Rewire broke the story on Tuesday about the Bush Department of Health and Human Services end run on abstinence-only funding, and so far mainstream media is ignoring one more assault on sexual health and education by the Bush Administration. Other new media outlets like Truthout are following our coverage.
Today, Planned Parenthood reached out to media on this important issue, hoping to stir more coverage with this statement:
the way out the door, the Bush administration is once again caught
misrepresenting the facts to push its own agenda," said PPFA President
Cecile Richards. "This latest announcement is nothing more than a
gimmick and offers nothing new or different for states that want to
provide effective programs to protect teens’ health and safety."
Roe has collapsed and Texas is in chaos.
Stay up to date with The Fallout, a newsletter from our expert journalists.
Last week, the Administration for Children and Families (ACF) sent an e-mail to states touting the extension of the Title V,
Section 510 State Abstinence Education Grant Program, and informing
them that they may now submit one application for funding for five
years, from fiscal year (FY) 2009 through FY2013. Previously, states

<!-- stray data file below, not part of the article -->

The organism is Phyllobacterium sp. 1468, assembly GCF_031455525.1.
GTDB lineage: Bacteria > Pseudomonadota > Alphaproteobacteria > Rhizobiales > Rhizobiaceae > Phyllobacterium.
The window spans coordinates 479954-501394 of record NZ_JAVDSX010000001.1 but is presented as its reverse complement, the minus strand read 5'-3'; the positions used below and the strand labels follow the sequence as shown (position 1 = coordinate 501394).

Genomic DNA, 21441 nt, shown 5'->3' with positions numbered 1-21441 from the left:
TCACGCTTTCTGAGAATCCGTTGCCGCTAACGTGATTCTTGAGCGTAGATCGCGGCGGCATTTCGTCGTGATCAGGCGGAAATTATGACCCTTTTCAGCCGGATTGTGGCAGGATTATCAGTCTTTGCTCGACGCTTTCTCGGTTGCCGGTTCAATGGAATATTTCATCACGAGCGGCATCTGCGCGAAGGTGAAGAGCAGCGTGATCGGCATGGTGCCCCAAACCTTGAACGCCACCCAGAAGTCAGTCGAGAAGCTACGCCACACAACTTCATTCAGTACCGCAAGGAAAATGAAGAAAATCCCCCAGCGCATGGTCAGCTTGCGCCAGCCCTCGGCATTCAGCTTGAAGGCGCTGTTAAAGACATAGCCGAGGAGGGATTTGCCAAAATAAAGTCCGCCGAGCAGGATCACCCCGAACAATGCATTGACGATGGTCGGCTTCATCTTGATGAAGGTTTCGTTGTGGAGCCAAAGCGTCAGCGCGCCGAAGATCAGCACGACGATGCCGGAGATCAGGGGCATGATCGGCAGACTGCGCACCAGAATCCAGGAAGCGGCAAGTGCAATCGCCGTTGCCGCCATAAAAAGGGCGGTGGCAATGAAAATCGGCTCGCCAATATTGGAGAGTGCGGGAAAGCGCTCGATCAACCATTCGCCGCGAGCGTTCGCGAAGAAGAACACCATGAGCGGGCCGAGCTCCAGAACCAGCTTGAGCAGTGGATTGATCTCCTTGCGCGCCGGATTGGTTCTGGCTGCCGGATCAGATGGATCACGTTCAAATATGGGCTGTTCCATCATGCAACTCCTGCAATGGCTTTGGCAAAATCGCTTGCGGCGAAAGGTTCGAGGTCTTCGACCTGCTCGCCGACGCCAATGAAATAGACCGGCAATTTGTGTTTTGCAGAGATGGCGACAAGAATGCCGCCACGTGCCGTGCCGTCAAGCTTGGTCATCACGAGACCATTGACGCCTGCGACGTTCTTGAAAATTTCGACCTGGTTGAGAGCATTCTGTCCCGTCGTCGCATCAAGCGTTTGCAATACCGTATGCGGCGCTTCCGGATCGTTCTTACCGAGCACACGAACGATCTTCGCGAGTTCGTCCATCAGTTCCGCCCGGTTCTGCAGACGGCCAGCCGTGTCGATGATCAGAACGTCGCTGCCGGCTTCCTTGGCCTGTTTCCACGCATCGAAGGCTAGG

were required to submit a new Title V grant application each year.
The grant extension distorts the facts around funding
availability for Title V. In fact, Congress must still determine
whether to grant an extension of the program past June 2009, meaning
funding uncertainty still exists for state programs.
"The facts are clear: abstinence only programs do
not work," Richards said. "The government’s own evaluation of Title V
found that these programs did nothing to increase abstinence or delay
sexual initiation among participating youth."
To date, 25 states
have declined federal abstinence-only dollars. Officials in many of
those states have expressed clear and unequivocal support for real
solutions that give teens the information they need to be healthy and
In the last decade, more than $1.5 billion in federal and state funding has been wasted on dangerous abstinence-only programs
that deny teenagers lifesaving information. It’s time to put that money
toward real solutions that will help prevent unintended pregnancy and
sexually transmitted infections among teenagers.